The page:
The 2-year course designed by SHARE has significantly helped me in developing my skills, interest and career as a public health researcher in humanitarian settings. After participating in the course, I learnt other key skills, such as conducting qualitative assessments to determine the priority issues for further research, and the selection and adoption of interventions based on their feasibility, acceptability and significance for the community. The course provided extensive training in the development and validation of new tools based on initial qualitative work. Further, I learnt to evaluate the appropriateness (feasibility, acceptability and impact) of a specific intervention in target communities.
Participation in the course has had a positive impact, both on my academic and professional life. Since participating in the course, I have published 7 papers in international peer reviewed journals as first author and contributed as a co-author to 4 papers that have also been published in international journals. One of the published papers was developed based on the first phase of the SHARE study, undertaken as part of the humanitarian course. My course mentor supported publication of my research work, by closely supervising and linking me with senior researchers and funding sources to conduct additional research in the same area. My career has further benefitted from participation in the course as I was promoted to lead research projects at my organization.
The course has positively impacted my career track as a public health professional, as I am applying for admission to a doctoral program this year. The intervention developed during the SHARE course was effective in the sample population in which it was tested. I am now working on applying for grants to scale up the intervention in a large population.
Challenges and recommendations
In this section, we present selected excerpts of the narratives of emerging researchers that relate to the challenges they faced in their local research environments. Furthermore, we identify expectations and future recommendations from these narratives.
Emerging researchers in the Ethiopian setting face a number of challenges and barriers. The single most important barrier is inadequate research funding. Other barriers include accessing a Ph.D. supervisor, absence of hands-on and focused short training courses, lack of access to international exposure and limited skill and commitment to publish papers. My involvement in AFFIRM research and CB activities helped me to overcome these challenges and barriers within a nurturing and facilitating context. I am now well on my path as an academic and researcher in mental health, as evidenced by my selection as a Wellcome Trust-funded AMARI postdoctoral fellow (http://www.amariconsortium.org). Crucial factors that contributed to my success were self-learning, excellent local and international supervision and mentoring, good research funding, and international exposure through collaboration and exchange visits. In reflecting on my journey within AFFIRM, key factors to consider for other emerging researchers in LMIC contexts include access to needs-driven and hands-on short courses, enhancing the capacity of local supervisors and mentors, providing networking and collaborative opportunities and facilitating funding and exchange visits.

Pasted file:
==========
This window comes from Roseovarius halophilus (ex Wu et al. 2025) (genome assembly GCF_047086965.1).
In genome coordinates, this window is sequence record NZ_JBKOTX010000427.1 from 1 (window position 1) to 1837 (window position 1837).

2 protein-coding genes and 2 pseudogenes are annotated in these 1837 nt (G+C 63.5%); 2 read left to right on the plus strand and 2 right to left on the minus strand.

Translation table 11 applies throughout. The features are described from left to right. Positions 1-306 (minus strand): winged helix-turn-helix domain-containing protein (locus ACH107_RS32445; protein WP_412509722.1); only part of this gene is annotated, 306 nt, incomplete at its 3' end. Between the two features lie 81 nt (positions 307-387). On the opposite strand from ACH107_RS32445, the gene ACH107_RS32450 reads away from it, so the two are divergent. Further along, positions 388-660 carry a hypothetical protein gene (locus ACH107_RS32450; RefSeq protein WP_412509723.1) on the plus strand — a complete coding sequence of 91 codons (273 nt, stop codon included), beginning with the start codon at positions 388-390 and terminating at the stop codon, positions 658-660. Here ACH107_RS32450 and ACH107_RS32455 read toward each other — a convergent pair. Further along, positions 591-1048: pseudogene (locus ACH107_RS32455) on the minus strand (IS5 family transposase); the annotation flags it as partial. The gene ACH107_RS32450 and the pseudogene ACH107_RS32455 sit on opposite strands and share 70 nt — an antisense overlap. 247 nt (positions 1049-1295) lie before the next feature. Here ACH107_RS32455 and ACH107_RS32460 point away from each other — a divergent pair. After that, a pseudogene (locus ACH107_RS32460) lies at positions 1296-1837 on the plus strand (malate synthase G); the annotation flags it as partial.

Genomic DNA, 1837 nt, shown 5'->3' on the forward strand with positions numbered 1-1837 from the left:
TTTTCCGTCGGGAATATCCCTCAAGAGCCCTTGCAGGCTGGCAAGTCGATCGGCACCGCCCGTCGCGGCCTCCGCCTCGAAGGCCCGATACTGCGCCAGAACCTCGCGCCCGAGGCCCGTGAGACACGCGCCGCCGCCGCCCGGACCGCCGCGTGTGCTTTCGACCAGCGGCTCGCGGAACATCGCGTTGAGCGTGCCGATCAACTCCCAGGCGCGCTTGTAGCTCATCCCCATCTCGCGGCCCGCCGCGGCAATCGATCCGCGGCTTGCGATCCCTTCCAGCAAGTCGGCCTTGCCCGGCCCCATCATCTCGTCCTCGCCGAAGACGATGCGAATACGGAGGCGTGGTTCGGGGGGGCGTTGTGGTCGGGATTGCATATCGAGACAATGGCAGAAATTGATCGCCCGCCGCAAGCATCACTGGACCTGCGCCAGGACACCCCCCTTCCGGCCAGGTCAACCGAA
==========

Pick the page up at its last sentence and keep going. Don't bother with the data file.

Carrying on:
One barrier for emerging researchers is finding time to work on papers and presentations. It takes a lot from an emerging researcher to get a randomized controlled trial off the ground and there is little time to improve your CV. I plan to become a faculty member at a good university in the near future. Right now, I want to benefit more from the experiences of LATIN-MH senior researchers by participating in new projects and the writing of funding proposals. It has been a fascinating opportunity to work within a setting of international high standard research. I greatly recommend that young researchers pursue this kind of opportunity. It is amazing how it can expand one’s horizons.